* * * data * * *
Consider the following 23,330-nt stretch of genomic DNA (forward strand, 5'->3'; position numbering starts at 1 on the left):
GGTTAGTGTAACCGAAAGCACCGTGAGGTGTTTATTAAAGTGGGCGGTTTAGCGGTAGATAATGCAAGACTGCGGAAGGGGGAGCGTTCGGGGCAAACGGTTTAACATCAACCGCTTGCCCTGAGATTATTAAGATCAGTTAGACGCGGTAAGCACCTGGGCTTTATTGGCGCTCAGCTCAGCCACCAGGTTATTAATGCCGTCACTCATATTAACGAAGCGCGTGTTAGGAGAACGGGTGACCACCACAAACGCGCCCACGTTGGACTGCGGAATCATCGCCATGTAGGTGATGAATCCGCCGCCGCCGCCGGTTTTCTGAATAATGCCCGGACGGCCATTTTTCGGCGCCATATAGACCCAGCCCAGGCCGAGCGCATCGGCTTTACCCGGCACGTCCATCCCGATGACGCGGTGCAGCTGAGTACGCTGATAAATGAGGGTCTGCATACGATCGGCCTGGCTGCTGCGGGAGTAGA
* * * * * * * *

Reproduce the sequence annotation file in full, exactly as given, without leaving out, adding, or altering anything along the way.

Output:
Consider the following 23,330-nt stretch of genomic DNA (forward strand, 5'->3'; position numbering starts at 1 on the left):
GGTTAGTGTAACCGAAAGCACCGTGAGGTGTTTATTAAAGTGGGCGGTTTAGCGGTAGATAATGCAAGACTGCGGAAGGGGGAGCGTTCGGGGCAAACGGTTTAACATCAACCGCTTGCCCTGAGATTATTAAGATCAGTTAGACGCGGTAAGCACCTGGGCTTTATTGGCGCTCAGCTCAGCCACCAGGTTATTAATGCCGTCACTCATATTAACGAAGCGCGTGTTAGGAGAACGGGTGACCACCACAAACGCGCCCACGTTGGACTGCGGAATCATCGCCATGTAGGTGATGAATCCGCCGCCGCCGCCGGTTTTCTGAATAATGCCCGGACGGCCATTTTTCGGCGCCATATAGACCCAGCCCAGGCCGAGCGCATCGGCTTTACCCGGCACGTCCATCCCGATGACGCGGTGCAGCTGAGTACGCTGATAAATGAGGGTCTGCATACGATCGGCCTGGCTGCTGCGGGAGTAGA